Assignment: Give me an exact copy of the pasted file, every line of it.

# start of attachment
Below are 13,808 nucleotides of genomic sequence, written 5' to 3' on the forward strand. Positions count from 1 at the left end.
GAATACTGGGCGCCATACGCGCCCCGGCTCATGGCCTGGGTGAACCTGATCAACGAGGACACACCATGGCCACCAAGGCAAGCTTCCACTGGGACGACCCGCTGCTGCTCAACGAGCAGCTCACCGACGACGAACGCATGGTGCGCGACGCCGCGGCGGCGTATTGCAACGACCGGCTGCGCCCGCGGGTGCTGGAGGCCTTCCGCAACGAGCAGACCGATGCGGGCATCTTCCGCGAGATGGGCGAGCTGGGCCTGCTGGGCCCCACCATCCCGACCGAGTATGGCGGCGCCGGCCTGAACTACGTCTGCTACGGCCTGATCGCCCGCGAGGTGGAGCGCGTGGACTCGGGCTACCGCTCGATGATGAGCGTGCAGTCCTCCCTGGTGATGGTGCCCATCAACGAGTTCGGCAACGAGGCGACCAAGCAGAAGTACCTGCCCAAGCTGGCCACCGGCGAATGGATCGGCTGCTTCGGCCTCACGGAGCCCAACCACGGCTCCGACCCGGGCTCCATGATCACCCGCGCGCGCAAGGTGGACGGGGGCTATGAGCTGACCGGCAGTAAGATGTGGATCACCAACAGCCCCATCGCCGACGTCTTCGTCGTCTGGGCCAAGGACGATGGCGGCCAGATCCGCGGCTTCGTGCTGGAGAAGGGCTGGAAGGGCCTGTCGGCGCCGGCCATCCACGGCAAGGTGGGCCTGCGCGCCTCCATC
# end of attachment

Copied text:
Below are 13,808 nucleotides of genomic sequence, written 5' to 3' on the forward strand. Positions count from 1 at the left end.
GAATACTGGGCGCCATACGCGCCCCGGCTCATGGCCTGGGTGAACCTGATCAACGAGGACACACCATGGCCACCAAGGCAAGCTTCCACTGGGACGACCCGCTGCTGCTCAACGAGCAGCTCACCGACGACGAACGCATGGTGCGCGACGCCGCGGCGGCGTATTGCAACGACCGGCTGCGCCCGCGGGTGCTGGAGGCCTTCCGCAACGAGCAGACCGATGCGGGCATCTTCCGCGAGATGGGCGAGCTGGGCCTGCTGGGCCCCACCATCCCGACCGAGTATGGCGGCGCCGGCCTGAACTACGTCTGCTACGGCCTGATCGCCCGCGAGGTGGAGCGCGTGGACTCGGGCTACCGCTCGATGATGAGCGTGCAGTCCTCCCTGGTGATGGTGCCCATCAACGAGTTCGGCAACGAGGCGACCAAGCAGAAGTACCTGCCCAAGCTGGCCACCGGCGAATGGATCGGCTGCTTCGGCCTCACGGAGCCCAACCACGGCTCCGACCCGGGCTCCATGATCACCCGCGCGCGCAAGGTGGACGGGGGCTATGAGCTGACCGGCAGTAAGATGTGGATCACCAACAGCCCCATCGCCGACGTCTTCGTCGTCTGGGCCAAGGACGATGGCGGCCAGATCCGCGGCTTCGTGCTGGAGAAGGGCTGGAAGGGCCTGTCGGCGCCGGCCATCCACGGCAAGGTGGGCCTGCGCGCCTCCATC